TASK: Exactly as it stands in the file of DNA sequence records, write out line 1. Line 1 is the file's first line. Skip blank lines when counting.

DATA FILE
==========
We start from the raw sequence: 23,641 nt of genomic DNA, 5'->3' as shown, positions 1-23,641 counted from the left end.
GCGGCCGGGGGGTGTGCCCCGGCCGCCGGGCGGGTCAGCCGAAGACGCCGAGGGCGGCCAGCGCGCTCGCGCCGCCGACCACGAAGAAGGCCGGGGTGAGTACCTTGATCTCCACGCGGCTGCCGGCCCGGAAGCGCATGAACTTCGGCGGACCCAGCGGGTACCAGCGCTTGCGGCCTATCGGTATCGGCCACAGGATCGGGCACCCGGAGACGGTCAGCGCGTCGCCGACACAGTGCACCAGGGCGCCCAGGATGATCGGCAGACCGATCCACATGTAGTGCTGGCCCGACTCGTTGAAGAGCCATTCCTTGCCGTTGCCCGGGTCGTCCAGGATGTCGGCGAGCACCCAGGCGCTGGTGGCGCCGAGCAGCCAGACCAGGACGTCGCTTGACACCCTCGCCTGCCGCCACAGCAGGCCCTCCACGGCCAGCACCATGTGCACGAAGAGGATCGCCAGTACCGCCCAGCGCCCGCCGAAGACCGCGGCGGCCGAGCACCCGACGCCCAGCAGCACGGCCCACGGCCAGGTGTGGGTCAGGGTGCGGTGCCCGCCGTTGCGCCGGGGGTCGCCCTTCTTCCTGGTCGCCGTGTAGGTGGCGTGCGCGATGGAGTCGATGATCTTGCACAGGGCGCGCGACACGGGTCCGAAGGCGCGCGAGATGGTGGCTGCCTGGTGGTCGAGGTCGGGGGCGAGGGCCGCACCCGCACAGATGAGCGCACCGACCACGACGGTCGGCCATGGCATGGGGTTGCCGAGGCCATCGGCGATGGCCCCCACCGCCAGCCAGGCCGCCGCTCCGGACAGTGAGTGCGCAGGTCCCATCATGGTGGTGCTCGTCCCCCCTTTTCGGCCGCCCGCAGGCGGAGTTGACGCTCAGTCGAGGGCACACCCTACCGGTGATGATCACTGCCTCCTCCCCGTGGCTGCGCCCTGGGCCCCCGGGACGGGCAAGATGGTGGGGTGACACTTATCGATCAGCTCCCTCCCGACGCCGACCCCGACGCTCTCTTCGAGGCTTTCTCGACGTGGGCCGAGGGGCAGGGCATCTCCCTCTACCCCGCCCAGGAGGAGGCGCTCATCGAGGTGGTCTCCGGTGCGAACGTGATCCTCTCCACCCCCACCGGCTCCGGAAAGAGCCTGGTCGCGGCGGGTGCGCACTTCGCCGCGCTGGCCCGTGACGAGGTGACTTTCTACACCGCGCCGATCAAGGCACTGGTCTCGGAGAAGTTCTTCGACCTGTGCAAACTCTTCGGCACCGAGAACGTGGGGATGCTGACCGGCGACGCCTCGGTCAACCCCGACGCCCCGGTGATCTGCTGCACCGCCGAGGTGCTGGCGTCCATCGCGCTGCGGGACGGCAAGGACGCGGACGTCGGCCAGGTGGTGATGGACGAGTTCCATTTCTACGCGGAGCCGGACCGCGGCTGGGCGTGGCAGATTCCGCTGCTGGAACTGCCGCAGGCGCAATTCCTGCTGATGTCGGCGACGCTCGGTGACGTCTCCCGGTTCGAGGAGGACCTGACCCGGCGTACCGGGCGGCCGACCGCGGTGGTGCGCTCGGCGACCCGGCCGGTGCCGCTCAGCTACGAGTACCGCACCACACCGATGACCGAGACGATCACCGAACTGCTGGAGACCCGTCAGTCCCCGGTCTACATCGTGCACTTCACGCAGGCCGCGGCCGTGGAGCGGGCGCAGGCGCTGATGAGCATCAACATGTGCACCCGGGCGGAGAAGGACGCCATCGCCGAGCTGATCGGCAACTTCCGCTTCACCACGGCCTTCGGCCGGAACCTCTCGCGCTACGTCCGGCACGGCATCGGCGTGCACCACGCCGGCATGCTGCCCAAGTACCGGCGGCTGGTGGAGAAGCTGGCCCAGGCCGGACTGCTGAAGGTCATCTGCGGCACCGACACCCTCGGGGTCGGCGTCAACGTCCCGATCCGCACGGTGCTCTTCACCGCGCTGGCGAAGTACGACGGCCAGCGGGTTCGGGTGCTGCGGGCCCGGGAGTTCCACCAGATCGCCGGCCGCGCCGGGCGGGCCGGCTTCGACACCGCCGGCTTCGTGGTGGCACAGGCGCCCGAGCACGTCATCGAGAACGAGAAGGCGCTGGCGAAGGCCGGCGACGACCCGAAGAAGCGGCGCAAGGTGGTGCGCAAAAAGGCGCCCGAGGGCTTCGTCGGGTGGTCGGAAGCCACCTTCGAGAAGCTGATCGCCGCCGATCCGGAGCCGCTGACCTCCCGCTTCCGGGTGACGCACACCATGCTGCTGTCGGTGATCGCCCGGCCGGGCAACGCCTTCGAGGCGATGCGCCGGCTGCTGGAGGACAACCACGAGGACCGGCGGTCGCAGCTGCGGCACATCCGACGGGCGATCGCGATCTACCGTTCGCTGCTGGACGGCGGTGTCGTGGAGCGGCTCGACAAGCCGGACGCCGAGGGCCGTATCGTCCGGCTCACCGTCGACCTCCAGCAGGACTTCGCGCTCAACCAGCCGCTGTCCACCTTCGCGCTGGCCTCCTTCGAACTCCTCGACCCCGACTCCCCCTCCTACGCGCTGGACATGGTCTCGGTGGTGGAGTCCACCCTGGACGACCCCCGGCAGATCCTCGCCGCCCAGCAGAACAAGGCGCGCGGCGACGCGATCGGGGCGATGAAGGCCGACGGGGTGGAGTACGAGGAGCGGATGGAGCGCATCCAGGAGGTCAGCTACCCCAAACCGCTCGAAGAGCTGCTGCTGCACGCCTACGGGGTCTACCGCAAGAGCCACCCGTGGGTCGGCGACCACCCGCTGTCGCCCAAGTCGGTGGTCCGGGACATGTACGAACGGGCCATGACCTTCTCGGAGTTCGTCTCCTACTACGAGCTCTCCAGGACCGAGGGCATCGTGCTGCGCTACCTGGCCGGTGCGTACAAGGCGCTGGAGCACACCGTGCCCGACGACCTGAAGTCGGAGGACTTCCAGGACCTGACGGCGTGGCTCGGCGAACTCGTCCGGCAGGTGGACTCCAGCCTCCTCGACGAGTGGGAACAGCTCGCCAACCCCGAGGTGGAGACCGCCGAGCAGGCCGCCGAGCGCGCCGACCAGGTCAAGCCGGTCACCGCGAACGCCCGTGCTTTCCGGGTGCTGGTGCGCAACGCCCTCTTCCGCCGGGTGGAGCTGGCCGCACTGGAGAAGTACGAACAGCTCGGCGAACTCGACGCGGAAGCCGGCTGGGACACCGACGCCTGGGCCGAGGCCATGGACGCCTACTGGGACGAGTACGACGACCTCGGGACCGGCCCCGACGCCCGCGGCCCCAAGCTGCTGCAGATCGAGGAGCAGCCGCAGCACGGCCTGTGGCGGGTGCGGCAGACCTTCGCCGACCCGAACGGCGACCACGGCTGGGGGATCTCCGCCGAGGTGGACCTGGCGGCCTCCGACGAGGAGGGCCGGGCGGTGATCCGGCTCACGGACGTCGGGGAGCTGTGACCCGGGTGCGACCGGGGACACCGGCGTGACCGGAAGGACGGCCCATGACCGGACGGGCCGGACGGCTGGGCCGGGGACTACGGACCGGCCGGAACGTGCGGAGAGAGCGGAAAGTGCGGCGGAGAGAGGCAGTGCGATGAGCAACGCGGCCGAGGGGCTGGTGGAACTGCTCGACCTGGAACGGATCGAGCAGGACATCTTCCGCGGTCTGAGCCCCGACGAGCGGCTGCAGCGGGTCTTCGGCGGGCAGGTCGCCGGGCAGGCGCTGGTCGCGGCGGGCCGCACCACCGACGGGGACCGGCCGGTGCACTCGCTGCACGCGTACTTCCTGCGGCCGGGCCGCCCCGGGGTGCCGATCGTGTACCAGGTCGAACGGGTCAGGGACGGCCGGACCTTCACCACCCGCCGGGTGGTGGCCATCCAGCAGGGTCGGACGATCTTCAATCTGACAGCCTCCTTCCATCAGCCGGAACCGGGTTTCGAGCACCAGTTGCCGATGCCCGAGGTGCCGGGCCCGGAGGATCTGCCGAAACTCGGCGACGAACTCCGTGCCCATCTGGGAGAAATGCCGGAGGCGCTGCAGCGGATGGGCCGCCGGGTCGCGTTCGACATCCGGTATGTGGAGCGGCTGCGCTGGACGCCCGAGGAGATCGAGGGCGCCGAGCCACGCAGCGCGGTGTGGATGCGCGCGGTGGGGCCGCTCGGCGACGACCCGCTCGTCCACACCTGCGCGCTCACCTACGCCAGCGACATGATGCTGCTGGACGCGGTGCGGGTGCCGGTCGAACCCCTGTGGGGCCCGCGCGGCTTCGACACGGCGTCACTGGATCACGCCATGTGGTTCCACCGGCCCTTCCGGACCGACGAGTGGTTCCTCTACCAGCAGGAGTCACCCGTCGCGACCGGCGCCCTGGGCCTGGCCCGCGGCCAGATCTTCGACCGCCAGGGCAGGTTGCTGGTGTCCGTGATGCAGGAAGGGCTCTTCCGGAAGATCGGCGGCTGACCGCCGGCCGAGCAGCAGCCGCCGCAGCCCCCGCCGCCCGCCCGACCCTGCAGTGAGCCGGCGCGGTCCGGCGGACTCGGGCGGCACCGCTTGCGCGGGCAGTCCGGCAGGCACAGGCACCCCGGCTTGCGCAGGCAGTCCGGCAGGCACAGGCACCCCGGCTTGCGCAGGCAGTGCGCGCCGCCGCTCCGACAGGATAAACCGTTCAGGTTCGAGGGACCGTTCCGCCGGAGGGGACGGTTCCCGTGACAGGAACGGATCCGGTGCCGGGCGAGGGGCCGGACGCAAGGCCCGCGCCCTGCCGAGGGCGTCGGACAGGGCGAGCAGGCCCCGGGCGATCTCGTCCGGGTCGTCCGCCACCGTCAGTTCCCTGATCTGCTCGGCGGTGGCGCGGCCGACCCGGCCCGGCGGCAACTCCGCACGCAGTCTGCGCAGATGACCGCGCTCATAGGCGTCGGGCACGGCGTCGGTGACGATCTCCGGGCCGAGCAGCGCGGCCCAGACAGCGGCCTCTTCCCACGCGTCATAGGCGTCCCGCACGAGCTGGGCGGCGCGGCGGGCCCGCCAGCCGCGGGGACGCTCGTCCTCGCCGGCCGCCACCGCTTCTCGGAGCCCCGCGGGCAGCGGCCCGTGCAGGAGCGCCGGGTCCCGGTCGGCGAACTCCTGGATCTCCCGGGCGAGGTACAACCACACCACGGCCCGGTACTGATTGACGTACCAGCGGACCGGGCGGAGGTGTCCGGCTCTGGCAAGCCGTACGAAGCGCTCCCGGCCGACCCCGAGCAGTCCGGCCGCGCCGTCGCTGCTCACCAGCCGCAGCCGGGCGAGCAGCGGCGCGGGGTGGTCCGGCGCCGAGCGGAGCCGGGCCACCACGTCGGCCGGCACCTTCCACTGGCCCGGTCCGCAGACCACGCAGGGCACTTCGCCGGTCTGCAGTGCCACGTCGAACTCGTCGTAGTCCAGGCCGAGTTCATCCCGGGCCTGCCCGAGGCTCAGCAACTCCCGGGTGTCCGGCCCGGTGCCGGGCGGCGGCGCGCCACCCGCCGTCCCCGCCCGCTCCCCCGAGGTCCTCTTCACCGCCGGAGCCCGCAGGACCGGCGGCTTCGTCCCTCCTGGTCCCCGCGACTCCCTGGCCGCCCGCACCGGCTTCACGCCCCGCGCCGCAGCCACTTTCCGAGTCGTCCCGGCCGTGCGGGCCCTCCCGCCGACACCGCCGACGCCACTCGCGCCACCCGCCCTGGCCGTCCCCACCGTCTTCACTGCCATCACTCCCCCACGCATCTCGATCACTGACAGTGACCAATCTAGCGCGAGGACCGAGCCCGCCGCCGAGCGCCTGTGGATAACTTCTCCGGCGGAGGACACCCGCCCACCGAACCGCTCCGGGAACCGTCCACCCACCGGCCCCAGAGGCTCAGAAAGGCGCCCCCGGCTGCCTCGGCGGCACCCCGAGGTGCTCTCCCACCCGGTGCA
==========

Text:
We start from the raw sequence: 23,641 nt of genomic DNA, 5'->3' as shown, positions 1-23,641 counted from the left end.